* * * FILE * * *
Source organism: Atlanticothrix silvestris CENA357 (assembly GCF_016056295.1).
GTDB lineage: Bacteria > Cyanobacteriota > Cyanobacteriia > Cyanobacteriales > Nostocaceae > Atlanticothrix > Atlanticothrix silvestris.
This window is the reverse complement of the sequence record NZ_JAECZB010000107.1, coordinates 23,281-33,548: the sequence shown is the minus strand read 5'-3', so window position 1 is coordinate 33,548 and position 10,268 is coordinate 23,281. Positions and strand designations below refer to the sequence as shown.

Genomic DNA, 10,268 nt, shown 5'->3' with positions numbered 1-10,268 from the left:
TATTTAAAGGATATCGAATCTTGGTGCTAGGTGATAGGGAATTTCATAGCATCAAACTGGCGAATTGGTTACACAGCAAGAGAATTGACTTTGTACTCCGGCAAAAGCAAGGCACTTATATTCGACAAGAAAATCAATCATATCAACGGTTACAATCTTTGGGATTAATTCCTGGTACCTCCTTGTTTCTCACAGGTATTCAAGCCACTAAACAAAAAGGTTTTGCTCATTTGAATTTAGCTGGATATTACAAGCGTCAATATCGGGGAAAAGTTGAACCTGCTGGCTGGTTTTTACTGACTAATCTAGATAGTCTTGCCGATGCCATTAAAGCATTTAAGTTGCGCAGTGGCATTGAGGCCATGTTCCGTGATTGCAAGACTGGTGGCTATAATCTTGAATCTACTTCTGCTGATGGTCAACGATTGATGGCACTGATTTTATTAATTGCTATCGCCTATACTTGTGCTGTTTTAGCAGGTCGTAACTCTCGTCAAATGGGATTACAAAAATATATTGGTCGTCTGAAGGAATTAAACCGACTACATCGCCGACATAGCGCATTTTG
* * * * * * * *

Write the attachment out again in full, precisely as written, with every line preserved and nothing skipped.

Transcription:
Source organism: Atlanticothrix silvestris CENA357 (assembly GCF_016056295.1).
GTDB lineage: Bacteria > Cyanobacteriota > Cyanobacteriia > Cyanobacteriales > Nostocaceae > Atlanticothrix > Atlanticothrix silvestris.
This window is the reverse complement of the sequence record NZ_JAECZB010000107.1, coordinates 23,281-33,548: the sequence shown is the minus strand read 5'-3', so window position 1 is coordinate 33,548 and position 10,268 is coordinate 23,281. Positions and strand designations below refer to the sequence as shown.

Genomic DNA, 10,268 nt, shown 5'->3' with positions numbered 1-10,268 from the left:
TATTTAAAGGATATCGAATCTTGGTGCTAGGTGATAGGGAATTTCATAGCATCAAACTGGCGAATTGGTTACACAGCAAGAGAATTGACTTTGTACTCCGGCAAAAGCAAGGCACTTATATTCGACAAGAAAATCAATCATATCAACGGTTACAATCTTTGGGATTAATTCCTGGTACCTCCTTGTTTCTCACAGGTATTCAAGCCACTAAACAAAAAGGTTTTGCTCATTTGAATTTAGCTGGATATTACAAGCGTCAATATCGGGGAAAAGTTGAACCTGCTGGCTGGTTTTTACTGACTAATCTAGATAGTCTTGCCGATGCCATTAAAGCATTTAAGTTGCGCAGTGGCATTGAGGCCATGTTCCGTGATTGCAAGACTGGTGGCTATAATCTTGAATCTACTTCTGCTGATGGTCAACGATTGATGGCACTGATTTTATTAATTGCTATCGCCTATACTTGTGCTGTTTTAGCAGGTCGTAACTCTCGTCAAATGGGATTACAAAAATATATTGGTCGTCTGAAGGAATTAAACCGACTACATCGCCGACATAGCGCATTTTG